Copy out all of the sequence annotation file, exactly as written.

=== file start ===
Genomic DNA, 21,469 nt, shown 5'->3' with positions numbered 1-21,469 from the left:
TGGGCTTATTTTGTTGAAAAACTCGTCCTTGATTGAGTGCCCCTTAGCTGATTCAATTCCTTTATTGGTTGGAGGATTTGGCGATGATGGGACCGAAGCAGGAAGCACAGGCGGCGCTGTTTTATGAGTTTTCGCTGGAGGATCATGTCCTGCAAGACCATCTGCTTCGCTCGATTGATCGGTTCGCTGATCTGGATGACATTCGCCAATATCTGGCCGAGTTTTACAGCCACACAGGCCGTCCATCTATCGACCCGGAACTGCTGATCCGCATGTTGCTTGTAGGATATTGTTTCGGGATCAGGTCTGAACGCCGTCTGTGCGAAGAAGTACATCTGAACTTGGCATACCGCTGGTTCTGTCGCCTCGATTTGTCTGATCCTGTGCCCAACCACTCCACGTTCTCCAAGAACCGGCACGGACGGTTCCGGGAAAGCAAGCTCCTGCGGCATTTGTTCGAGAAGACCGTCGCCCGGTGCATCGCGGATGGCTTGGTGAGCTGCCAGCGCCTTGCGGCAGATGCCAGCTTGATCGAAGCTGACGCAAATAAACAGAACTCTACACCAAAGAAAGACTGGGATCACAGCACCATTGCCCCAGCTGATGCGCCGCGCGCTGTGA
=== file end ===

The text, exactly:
Genomic DNA, 21,469 nt, shown 5'->3' with positions numbered 1-21,469 from the left:
TGGGCTTATTTTGTTGAAAAACTCGTCCTTGATTGAGTGCCCCTTAGCTGATTCAATTCCTTTATTGGTTGGAGGATTTGGCGATGATGGGACCGAAGCAGGAAGCACAGGCGGCGCTGTTTTATGAGTTTTCGCTGGAGGATCATGTCCTGCAAGACCATCTGCTTCGCTCGATTGATCGGTTCGCTGATCTGGATGACATTCGCCAATATCTGGCCGAGTTTTACAGCCACACAGGCCGTCCATCTATCGACCCGGAACTGCTGATCCGCATGTTGCTTGTAGGATATTGTTTCGGGATCAGGTCTGAACGCCGTCTGTGCGAAGAAGTACATCTGAACTTGGCATACCGCTGGTTCTGTCGCCTCGATTTGTCTGATCCTGTGCCCAACCACTCCACGTTCTCCAAGAACCGGCACGGACGGTTCCGGGAAAGCAAGCTCCTGCGGCATTTGTTCGAGAAGACCGTCGCCCGGTGCATCGCGGATGGCTTGGTGAGCTGCCAGCGCCTTGCGGCAGATGCCAGCTTGATCGAAGCTGACGCAAATAAACAGAACTCTACACCAAAGAAAGACTGGGATCACAGCACCATTGCCCCAGCTGATGCGCCGCGCGCTGTGA